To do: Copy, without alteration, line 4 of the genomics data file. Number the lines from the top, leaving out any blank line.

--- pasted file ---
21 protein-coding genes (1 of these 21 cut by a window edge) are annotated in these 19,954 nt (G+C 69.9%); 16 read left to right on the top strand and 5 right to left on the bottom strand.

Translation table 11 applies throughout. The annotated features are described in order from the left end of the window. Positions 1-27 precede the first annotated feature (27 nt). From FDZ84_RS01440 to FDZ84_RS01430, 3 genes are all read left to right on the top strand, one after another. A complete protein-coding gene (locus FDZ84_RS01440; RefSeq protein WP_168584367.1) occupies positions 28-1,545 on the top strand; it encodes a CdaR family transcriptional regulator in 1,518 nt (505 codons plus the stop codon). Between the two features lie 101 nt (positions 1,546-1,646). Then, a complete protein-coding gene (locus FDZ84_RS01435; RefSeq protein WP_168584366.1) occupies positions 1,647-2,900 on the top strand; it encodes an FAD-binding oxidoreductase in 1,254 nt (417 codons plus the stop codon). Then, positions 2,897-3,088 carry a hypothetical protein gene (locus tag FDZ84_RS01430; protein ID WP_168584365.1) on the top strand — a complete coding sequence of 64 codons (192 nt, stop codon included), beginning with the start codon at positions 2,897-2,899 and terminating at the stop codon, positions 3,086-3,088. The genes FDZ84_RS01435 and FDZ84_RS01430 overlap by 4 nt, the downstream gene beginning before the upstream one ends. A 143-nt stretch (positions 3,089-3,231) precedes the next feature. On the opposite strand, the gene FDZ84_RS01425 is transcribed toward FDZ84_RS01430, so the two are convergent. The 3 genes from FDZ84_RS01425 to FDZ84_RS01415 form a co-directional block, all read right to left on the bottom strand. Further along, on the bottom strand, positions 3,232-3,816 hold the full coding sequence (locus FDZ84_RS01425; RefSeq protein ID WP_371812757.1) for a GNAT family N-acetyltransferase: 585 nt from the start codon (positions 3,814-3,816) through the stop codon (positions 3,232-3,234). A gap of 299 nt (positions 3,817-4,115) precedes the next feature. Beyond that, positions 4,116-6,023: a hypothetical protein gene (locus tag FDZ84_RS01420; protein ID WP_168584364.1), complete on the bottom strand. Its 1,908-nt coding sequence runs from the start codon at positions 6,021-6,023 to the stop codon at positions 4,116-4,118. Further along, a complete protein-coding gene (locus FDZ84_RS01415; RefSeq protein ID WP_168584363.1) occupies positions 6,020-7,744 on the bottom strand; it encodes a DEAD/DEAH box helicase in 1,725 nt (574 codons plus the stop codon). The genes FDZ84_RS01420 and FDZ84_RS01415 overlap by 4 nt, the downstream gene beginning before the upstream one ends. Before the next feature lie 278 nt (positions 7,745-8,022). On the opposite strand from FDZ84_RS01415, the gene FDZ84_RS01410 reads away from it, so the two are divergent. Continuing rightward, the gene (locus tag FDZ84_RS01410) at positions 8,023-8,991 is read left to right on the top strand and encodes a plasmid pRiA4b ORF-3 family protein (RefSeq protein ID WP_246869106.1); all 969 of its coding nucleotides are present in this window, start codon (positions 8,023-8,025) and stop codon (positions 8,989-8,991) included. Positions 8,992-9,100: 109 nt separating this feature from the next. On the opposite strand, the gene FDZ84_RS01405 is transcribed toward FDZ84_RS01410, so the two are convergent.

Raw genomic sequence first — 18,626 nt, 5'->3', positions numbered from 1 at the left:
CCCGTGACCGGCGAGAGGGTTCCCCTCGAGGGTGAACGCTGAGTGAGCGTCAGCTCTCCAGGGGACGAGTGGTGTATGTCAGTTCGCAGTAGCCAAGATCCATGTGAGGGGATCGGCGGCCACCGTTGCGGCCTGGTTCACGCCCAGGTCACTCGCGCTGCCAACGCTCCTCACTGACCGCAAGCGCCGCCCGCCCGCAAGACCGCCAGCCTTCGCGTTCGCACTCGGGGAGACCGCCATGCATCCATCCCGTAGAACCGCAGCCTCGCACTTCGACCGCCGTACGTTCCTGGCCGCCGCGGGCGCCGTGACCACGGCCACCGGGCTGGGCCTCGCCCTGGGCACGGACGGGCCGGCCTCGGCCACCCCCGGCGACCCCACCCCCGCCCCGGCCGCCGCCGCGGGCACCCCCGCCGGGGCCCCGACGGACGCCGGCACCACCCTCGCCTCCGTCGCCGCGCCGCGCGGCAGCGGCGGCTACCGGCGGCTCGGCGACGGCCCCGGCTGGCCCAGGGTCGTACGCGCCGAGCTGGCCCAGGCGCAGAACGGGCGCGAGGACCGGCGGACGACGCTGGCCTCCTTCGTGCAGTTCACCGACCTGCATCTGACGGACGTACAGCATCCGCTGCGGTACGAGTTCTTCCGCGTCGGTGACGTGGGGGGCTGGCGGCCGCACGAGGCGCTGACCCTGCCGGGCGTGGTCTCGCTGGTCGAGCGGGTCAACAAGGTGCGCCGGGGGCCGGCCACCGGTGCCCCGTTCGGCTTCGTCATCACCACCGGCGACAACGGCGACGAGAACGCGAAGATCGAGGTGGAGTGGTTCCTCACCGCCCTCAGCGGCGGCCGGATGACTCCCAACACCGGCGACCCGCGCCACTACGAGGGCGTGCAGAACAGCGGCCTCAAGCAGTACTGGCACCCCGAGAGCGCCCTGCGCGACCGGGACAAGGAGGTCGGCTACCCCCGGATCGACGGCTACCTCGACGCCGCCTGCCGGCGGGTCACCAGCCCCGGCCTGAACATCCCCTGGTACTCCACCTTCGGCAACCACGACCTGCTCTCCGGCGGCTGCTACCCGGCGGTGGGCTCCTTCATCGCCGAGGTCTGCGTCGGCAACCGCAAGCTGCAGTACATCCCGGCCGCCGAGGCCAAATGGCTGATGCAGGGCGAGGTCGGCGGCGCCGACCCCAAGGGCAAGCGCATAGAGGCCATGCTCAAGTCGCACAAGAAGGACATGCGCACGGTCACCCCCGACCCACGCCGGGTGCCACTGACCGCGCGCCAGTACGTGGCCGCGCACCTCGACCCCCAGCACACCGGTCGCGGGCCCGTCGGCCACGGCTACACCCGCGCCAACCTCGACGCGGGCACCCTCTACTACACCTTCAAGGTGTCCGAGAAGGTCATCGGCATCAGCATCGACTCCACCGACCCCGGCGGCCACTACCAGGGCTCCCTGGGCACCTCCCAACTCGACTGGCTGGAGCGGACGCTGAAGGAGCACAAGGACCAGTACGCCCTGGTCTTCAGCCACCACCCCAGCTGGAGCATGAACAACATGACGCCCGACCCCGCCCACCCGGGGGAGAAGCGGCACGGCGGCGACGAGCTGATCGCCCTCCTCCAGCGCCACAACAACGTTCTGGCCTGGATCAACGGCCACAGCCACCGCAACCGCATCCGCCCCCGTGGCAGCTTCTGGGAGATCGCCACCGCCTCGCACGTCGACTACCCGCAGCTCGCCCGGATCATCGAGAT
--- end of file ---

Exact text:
CCCGTGACCGGCGAGAGGGTTCCCCTCGAGGGTGAACGCTGAGTGAGCGTCAGCTCTCCAGGGGACGAGTGGTGTATGTCAGTTCGCAGTAGCCAAGATCCATGTGAGGGGATCGGCGGCCACCGTTGCGGCCTGGTTCACGCCCAGGTCACTCGCGCTGCCAACGCTCCTCACTGACCGCAAGCGCCGCCCGCCCGCAAGACCGCCAGCCTTCGCGTTCGCACTCGGGGAGACCGCCATGCATCCATCCCGTAGAACCGCAGCCTCGCACTTCGACCGCCGTACGTTCCTGGCCGCCGCGGGCGCCGTGACCACGGCCACCGGGCTGGGCCTCGCCCTGGGCACGGACGGGCCGGCCTCGGCCACCCCCGGCGACCCCACCCCCGCCCCGGCCGCCGCCGCGGGCACCCCCGCCGGGGCCCCGACGGACGCCGGCACCACCCTCGCCTCCGTCGCCGCGCCGCGCGGCAGCGGCGGCTACCGGCGGCTCGGCGACGGCCCCGGCTGGCCCAGGGTCGTACGCGCCGAGCTGGCCCAGGCGCAGAACGGGCGCGAGGACCGGCGGACGACGCTGGCCTCCTTCGTGCAGTTCACCGACCTGCATCTGACGGACGTACAGCATCCGCTGCGGTACGAGTTCTTCCGCGTCGGTGACGTGGGGGGCTGGCGGCCGCACGAGGCGCTGACCCTGCCGGGCGTGGTCTCGCTGGTCGAGCGGGTCAACAAGGTGCGCCGGGGGCCGGCCACCGGTGCCCCGTTCGGCTTCGTCATCACCACCGGCGACAACGGCGACGAGAACGCGAAGATCGAGGTGGAGTGGTTCCTCACCGCCCTCAGCGGCGGCCGGATGACTCCCAACACCGGCGACCCGCGCCACTACGAGGGCGTGCAGAACAGCGGCCTCAAGCAGTACTGGCACCCCGAGAGCGCCCTGCGCGACCGGGACAAGGAGGTCGGCTACCCCCGGATCGACGGCTACCTCGACGCCGCCTGCCGGCGGGTCACCAGCCCCGGCCTGAACATCCCCTGGTACTCCACCTTCGGCAACCACGACCTGCTCTCCGGCGGCTGCTACCCGGCGGTGGGCTCCTTCATCGCCGAGGTCTGCGTCGGCAACCGCAAGCTGCAGTACATCCCGGCCGCCGAGGCCAAATGGCTGATGCAGGGCGAGGTCGGCGGCGCCGACCCCAAGGGCAAGCGCATAGAGGCCATGCTCAAGTCGCACAAGAAGGACATGCGCACGGTCACCCCCGACCCACGCCGGGTGCCACTGACCGCGCGCCAGTACGTGGCCGCGCACCTCGACCCCCAGCACACCGGTCGCGGGCCCGTCGGCCACGGCTACACCCGCGCCAACCTCGACGCGGGCACCCTCTACTACACCTTCAAGGTGTCCGAGAAGGTCATCGGCATCAGCATCGACTCCACCGACCCCGGCGGCCACTACCAGGGCTCCCTGGGCACCTCCCAACTCGACTGGCTGGAGCGGACGCTGAAGGAGCACAAGGACCAGTACGCCCTGGTCTTCAGCCACCACCCCAGCTGGAGCATGAACAACATGACGCCCGACCCCGCCCACCCGGGGGAGAAGCGGCACGGCGGCGACGAGCTGATCGCCCTCCTCCAGCGCCACAACAACGTTCTGGCCTGGATCAACGGCCACAGCCACCGCAACCGCATCCGCCCCCGTGGCAGCTTCTGGGAGATCGCCACCGCCTCGCACGTCGACTACCCGCAGCTCGCCCGGATCATCGAGAT